Schäuble's poor grasp of liquidity puts markets at risk

German finance minister Wolfgang Schäuble has said that we have too much liquidity in the markets. This is a breathtaking demonstration that the politician does not understand the vital role that liquidity plays in smoothing markets and reducing volatility. It is this misunderstanding that has allowed many European Union officials to justify the Financial Transaction Tax (FTT) to themselves.

The FTT will see a levy on transactions in shares, bonds and derivatives. It is easy to illustrate the damage this could cause. Imagine a world in which each time you withdrew cash from an ATM there was a £20 tax levied on you. It is likely that depositors would withdraw money less often, choosing only to withdraw money in large volumes, taking out £200 rather than £10. These large withdrawals would cause the cash holdings of banks to vary wildly, and could induce bank runs and panic.
Markets with lower transaction costs are ones with smaller, more frequent and as such more predictable trading. A FTT could cause carnage as traders delay their trades due to higher costs, causing seismic shifts in markets rather than more controlled exit and entry. Our reporter James Waterson on the impact of an FTT:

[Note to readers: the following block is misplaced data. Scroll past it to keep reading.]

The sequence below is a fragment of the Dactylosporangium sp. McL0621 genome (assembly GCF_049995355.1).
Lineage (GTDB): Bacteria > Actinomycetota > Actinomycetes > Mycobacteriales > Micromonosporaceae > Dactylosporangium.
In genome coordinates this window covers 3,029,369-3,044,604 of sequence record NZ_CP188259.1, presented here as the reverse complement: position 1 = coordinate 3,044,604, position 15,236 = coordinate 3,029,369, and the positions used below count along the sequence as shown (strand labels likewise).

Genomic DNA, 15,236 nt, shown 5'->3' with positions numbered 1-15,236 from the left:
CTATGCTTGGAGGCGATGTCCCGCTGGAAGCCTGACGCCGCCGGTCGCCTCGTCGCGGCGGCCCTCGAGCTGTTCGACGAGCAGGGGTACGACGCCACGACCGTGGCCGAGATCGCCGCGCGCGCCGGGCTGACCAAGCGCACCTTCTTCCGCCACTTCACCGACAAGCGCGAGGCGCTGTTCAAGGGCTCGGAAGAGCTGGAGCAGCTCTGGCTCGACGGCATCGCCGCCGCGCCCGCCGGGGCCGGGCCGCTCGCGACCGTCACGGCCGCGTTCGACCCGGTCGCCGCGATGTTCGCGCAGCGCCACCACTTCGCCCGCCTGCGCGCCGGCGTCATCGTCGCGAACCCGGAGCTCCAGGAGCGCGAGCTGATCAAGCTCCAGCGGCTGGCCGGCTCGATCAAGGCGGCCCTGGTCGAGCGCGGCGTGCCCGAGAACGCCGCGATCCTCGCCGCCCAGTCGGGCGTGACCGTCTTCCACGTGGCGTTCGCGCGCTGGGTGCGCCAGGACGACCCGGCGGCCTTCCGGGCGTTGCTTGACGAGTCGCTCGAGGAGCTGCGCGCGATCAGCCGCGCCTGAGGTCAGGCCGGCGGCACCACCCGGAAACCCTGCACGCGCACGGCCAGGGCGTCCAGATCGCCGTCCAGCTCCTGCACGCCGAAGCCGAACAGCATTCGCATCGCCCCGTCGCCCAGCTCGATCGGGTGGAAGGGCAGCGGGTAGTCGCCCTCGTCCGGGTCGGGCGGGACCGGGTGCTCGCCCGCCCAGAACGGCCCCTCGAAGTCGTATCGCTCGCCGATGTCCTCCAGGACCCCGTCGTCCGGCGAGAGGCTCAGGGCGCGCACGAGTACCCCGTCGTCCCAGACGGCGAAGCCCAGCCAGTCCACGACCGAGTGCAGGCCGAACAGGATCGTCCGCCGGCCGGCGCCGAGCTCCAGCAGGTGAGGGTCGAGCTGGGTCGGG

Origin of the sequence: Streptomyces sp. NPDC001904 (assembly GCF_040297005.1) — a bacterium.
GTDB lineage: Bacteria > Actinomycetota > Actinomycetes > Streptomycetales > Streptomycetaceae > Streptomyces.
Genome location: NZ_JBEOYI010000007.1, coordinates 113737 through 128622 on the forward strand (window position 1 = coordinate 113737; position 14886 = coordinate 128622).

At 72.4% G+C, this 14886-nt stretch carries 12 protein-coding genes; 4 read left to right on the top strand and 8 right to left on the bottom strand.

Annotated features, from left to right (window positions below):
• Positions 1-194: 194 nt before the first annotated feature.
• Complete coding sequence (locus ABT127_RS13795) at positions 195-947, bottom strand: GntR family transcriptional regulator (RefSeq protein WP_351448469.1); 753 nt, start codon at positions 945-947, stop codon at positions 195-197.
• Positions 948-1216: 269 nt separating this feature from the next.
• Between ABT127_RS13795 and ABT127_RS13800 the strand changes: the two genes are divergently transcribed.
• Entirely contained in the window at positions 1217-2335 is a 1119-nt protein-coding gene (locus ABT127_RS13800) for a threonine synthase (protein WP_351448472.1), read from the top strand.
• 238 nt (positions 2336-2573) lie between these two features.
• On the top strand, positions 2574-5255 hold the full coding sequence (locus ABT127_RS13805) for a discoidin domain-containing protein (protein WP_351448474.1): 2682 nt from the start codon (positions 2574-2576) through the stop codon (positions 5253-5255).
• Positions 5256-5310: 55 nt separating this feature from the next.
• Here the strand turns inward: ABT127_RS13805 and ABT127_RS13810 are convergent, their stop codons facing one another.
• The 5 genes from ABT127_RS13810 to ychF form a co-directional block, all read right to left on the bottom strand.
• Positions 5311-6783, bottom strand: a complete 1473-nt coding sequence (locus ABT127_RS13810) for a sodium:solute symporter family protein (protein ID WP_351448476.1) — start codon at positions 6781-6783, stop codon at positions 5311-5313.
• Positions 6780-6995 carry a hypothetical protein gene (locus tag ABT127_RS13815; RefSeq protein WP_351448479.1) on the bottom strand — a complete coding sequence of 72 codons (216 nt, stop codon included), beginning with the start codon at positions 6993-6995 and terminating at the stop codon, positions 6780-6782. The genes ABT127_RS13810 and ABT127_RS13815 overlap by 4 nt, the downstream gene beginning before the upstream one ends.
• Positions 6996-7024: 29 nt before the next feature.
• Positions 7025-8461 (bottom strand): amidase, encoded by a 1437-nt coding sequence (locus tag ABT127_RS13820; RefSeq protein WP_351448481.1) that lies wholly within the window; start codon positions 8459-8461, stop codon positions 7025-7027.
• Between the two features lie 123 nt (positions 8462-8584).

City firms face paying billions of pounds in taxes to foreign governments if a proposed financial transaction tax is implemented, according to a damning report released yesterday by interdealer broker Icap.

“It is particularly ironic that London, as one of world’s leading financial centres, will generate the lion’s share of this revenue and act as collection agent despite the UK being outside the financial transaction tax zone and our government being vehemently opposed to the introduction of this tax,” said Icap chief executive Michael Spencer.

Separate research from Barclays suggests the tax will halve derivatives trading volumes, push business overseas and cut EU GDP by 0.28 per cent. Last night a Treasury source insisted that the “opportunity to influence this hasn’t passed” and discussions with other EU nations are ongoing.